HowTo: Arduino - Building the "time_timy" timer to visualize time durations

Das 3D gedruckte Gehäuse der “pxlDigits” war anfangs gar nicht dazu Gedacht “nur” eine 7-Segment-Anzeige mit WLAN zu sein.

Originally I built a kind of timer from a two-digit 7-segment display for a friend of mine. She is an elementary school teacher and had the problem that she needed a time display for her students that can also be read by students who are not yet able to read numbers and/or estimate time periods.

For this case, the display of the numbers via the 7-segment display is of course unsuitable. Therefore the display was extended by a 1m long LED strip of WS2812 LEDs and a rotary encoder. Via the rotary encoder the time can then be set, whose period is to run down.

As soon as a time is set, it runs down automatically. The LED strip is fully illuminated at the beginning. As the time runs down, the number of lit LEDs on the LED strip is reduced. In addition, the color of the LED strip changes from green to red.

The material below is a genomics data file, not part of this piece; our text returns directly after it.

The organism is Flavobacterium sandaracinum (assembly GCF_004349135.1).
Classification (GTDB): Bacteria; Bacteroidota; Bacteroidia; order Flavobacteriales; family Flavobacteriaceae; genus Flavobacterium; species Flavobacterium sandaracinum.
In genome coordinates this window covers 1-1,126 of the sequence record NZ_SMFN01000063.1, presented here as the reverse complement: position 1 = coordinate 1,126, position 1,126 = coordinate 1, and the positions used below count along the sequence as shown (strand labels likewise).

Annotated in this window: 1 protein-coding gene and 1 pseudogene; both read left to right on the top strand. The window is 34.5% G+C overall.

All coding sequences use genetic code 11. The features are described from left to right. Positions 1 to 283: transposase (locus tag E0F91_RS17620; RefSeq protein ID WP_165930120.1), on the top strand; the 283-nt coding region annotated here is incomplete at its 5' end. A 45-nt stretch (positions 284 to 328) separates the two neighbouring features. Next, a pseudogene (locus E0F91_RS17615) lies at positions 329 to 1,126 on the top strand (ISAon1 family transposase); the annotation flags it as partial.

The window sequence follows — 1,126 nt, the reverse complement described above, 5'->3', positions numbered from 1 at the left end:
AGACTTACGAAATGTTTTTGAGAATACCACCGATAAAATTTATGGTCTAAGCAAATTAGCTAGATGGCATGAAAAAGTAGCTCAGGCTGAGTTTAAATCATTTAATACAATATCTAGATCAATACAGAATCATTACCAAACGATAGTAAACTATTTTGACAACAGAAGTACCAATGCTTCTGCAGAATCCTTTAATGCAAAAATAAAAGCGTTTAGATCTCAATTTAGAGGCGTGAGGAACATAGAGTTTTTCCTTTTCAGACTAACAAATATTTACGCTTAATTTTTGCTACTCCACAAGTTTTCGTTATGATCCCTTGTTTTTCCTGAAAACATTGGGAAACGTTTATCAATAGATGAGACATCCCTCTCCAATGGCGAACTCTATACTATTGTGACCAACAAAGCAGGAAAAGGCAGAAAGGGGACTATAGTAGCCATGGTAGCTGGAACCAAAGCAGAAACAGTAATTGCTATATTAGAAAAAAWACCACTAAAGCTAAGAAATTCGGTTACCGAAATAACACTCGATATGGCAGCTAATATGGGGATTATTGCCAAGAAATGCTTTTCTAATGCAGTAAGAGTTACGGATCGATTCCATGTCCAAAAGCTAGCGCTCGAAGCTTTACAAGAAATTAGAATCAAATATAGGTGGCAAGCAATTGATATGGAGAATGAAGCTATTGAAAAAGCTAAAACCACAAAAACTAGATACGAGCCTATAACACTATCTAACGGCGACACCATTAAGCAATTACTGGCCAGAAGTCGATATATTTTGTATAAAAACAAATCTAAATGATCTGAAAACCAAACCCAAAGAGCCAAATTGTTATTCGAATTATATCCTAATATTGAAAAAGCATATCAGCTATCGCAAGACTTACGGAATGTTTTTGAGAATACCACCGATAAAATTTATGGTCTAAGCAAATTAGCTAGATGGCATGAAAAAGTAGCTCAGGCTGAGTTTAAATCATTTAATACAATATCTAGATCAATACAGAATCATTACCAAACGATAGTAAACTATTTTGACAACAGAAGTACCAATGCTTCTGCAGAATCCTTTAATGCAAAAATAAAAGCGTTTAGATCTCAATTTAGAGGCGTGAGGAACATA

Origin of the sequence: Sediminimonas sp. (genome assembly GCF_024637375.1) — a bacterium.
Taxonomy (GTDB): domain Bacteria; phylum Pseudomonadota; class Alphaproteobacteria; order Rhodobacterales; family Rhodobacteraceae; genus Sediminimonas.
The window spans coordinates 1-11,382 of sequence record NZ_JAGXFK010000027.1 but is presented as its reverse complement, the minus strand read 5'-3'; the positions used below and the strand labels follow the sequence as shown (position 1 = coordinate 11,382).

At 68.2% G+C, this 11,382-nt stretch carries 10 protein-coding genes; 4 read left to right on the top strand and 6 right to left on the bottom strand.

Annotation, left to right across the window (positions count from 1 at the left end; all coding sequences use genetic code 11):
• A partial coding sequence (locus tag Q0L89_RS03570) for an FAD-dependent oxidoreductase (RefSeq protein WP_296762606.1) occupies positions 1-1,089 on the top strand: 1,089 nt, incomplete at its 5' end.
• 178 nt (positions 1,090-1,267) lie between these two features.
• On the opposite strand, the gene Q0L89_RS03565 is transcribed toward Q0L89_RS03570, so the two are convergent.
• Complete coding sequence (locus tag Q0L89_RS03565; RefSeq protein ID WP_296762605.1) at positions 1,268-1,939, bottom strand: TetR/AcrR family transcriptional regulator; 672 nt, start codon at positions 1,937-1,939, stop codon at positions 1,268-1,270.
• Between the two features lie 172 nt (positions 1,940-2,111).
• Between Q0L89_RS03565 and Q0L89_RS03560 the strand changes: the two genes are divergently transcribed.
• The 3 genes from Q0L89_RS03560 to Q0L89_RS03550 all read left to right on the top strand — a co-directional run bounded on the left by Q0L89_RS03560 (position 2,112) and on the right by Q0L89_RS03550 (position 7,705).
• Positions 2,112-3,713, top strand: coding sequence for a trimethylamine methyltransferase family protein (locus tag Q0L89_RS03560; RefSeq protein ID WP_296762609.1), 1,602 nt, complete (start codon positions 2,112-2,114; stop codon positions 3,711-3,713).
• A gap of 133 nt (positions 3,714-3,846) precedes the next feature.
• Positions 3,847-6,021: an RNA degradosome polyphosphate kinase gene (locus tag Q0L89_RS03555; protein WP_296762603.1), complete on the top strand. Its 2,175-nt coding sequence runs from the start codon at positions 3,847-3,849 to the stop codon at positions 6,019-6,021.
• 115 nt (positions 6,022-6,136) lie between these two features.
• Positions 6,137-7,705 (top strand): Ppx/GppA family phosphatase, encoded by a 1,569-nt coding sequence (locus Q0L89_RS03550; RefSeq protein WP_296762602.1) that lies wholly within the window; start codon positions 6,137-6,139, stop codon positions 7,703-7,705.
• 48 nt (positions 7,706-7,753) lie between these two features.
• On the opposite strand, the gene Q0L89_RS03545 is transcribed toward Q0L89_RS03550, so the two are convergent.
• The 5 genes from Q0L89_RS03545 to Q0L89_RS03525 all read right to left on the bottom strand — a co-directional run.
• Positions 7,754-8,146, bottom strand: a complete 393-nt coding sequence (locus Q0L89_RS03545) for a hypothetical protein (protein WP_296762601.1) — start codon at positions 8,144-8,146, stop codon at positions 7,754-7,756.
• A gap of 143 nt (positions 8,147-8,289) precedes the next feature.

Here you can see the principle quite well 🙂 .

In principle, this LED strip visually displays the elapsing time. Similar to a loading bar on a computer. Thus, the remaining time for a school assignment can also be read by students who still have difficulties with the numbers. 

Wie Ihr diesen “time_timy” getauften Timer nachbauen könnt, ist im folgenden Artikel beschrieben.

Safety instructions

I know the following notes are always kind of annoying and seem unnecessary. Unfortunately, many people who knew "better" have lost eyes, fingers or other things due to carelessness or injured themselves. Data loss is almost negligible in comparison, but even these can be really annoying. Therefore, please take five minutes to read the safety instructions. Because even the coolest project is not worth injury or other trouble.